In a divorce petition dated September 8, 1794, Elizabeth Sutter of Philadelphia charged her husband, James, with cruelty. She and James had been married for about twenty years, and, as Elizabeth related in her petition, he had treated her in an "affectionate manner" for most...

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2. Weaving the Bonds: Husbands' and Wives' Expectations of Marriage

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pp. 44-75

"Even you My Brother . . . could not desire for a Husband one more perfectly formed to make me truly happy," declared Harriet Chew Carroll in an 1801 letter to her brother, Benjamin Chew, Jr.2 These words, written shortly after...

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3. "If We Forsook Prudence": Sexuality in Troubled Marriages

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pp. 76-102

In December 1805, a distraught Jacob Collady confessed that he was unable to consummate his marriage "by having carnal knowledge . . . and performing the duty of a man towards his wife."2 Jacob's shamed admission revealed his...

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4. "Cruel and Barbarous Treatment": The Forms and Meaning of Spouse Abuse

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pp. 103-138

In the ideal marriage in the new republic there was no place for spouse abuse. Joined in an affectionate union, the married couples of eighteenth- and early nineteenth-century literature discussed their differences. Husbands explained their arguments...

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5. Runaways: "Wilful and Malicious Desertion"

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pp. 139-155

When Hugh Smith placed an advertisement in the 1754 Pennsylvania Gazette noting that his wife, Ann, had "elop'd from him," he declared that she lived "in a very disorderly manner." In a 1785 notice, John Hall stated that his...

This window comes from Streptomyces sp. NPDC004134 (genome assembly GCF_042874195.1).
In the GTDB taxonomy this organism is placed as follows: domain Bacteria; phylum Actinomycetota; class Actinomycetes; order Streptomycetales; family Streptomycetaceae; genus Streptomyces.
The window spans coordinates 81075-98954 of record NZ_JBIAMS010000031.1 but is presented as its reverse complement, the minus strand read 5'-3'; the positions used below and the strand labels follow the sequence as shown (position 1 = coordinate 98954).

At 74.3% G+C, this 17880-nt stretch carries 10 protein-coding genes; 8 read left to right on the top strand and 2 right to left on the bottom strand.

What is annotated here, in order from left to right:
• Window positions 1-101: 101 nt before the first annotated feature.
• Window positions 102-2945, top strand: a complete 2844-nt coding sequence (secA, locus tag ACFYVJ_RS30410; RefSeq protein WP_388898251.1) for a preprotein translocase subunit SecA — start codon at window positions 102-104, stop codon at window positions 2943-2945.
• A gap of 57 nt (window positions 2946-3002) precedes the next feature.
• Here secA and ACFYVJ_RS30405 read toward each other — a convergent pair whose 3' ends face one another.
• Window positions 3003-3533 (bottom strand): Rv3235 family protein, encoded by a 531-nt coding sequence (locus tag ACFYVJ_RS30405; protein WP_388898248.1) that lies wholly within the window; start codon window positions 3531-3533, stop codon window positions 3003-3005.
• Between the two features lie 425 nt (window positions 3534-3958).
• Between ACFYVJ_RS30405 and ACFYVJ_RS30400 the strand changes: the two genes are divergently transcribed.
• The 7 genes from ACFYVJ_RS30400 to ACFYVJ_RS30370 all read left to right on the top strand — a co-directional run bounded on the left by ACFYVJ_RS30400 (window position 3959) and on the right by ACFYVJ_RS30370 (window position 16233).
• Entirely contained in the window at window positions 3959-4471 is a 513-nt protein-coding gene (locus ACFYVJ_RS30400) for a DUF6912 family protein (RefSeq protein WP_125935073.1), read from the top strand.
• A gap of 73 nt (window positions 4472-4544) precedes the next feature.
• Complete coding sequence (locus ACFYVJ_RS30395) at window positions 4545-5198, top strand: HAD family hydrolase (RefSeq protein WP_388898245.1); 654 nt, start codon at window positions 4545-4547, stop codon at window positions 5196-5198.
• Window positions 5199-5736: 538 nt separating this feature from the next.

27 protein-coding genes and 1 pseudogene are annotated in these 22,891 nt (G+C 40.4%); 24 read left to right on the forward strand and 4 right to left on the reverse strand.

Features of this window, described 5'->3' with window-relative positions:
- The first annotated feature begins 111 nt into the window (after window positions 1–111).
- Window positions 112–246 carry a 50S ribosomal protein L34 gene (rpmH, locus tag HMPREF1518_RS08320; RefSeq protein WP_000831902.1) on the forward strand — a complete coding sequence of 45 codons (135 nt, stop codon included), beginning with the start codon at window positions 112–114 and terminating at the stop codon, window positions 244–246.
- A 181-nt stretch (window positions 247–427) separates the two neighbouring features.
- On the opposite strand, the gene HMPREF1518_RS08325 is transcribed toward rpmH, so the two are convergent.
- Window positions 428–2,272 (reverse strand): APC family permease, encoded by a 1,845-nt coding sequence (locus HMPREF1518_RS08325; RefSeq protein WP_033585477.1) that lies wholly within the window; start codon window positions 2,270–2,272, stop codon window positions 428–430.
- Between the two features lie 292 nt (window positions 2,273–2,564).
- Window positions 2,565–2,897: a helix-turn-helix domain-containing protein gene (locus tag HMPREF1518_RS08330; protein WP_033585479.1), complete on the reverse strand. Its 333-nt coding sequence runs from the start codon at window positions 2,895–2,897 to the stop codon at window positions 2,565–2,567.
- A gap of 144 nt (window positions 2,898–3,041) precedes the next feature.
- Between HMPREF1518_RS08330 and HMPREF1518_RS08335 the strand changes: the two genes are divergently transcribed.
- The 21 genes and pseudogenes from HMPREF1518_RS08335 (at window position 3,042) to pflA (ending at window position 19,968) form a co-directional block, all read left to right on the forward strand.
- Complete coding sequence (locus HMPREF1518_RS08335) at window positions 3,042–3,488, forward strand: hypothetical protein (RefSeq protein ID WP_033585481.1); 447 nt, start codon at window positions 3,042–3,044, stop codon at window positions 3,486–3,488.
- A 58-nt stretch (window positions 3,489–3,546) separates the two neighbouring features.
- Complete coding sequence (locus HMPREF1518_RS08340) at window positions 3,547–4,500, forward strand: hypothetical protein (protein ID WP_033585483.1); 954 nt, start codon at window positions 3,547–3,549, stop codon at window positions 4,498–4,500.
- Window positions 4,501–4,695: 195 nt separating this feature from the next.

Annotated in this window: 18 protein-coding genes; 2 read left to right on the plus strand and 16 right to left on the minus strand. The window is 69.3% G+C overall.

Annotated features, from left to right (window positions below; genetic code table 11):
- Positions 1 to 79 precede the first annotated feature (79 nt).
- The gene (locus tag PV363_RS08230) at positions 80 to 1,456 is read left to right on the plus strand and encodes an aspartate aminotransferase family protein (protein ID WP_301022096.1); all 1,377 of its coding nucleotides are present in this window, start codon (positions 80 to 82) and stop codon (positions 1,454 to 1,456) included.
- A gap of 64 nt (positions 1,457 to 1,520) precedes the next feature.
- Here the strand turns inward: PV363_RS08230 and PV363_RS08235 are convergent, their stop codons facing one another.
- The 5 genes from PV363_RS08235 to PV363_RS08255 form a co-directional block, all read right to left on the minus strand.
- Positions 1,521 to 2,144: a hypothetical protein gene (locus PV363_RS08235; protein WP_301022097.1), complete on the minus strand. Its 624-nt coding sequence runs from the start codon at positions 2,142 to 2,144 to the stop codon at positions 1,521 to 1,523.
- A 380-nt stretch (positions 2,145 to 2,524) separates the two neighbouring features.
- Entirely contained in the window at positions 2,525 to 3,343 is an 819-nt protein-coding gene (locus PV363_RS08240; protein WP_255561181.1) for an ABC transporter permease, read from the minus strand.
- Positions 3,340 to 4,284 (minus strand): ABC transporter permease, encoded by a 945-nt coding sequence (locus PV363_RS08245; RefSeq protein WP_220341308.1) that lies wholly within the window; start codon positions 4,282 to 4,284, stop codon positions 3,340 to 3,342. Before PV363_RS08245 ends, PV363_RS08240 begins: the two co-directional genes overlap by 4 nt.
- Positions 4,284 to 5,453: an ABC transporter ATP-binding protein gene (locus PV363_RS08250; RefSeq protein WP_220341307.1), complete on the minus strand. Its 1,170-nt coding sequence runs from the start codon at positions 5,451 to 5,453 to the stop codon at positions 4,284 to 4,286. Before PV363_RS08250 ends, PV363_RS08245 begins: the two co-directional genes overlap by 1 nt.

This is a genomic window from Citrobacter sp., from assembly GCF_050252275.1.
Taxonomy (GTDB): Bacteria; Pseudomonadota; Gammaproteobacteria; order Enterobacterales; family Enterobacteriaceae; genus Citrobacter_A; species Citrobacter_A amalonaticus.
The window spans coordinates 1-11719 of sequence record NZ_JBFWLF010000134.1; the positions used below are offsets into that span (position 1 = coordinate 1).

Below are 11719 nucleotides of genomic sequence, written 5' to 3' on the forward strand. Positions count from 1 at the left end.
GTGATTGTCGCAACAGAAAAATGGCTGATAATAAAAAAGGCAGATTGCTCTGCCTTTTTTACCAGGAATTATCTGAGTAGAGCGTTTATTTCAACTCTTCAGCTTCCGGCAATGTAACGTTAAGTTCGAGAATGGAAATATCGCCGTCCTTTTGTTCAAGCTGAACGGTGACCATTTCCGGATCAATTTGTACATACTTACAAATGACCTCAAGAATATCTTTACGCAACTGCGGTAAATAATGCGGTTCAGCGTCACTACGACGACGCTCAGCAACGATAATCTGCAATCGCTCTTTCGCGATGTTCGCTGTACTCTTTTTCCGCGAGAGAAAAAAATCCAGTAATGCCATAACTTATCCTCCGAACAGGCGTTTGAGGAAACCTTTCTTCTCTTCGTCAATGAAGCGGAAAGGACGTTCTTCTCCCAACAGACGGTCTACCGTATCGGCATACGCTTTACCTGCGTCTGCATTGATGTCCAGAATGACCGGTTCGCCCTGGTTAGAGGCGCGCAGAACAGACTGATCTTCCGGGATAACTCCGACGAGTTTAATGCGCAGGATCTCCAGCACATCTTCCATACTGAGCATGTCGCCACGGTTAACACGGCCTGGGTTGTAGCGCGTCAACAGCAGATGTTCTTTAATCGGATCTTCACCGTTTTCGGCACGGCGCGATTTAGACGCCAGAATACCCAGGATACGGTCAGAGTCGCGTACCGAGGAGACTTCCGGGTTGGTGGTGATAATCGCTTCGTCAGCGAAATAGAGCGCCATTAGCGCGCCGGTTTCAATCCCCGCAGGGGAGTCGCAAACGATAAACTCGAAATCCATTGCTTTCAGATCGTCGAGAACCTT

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6. For a Maintenance: The Economics of Marital Discord

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pp. 156-178

Divorce did not always settle tensions between married couples. In fact, sometimes it caused new stresses or increased old ones. Martha Tiffin, for instance, received a divorce from bed and board from her husband, James, in December...

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Conclusion: Unraveling the Bonds

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pp. 179-183

If marriage can be compared to a woven fabric, then this work is a study of how that cloth was woven in eighteenth- and early nineteenth- century Pennsylvania and what conditions made it unravel. This examination of marital discord...

Notes

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pp. 185-211

Select Bibliography

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pp. 213-219

Index

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pp. 221-225


E-ISBN-13: 9780814788950
E-ISBN-10: 0814788955
Print-ISBN-13: 9780814779347
Print-ISBN-10: 0814779344

Page Count: 241
Publication Year: 1992

Research Areas

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Subject Headings

  • Divorce -- Pennsylvania -- History -- 18th century.
  • Divorce -- Pennsylvania -- History -- 19th century.
  • Marriage -- Pennsylvania -- History -- 18th century.
  • Marriage -- Pennsylvania -- History -- 19th century.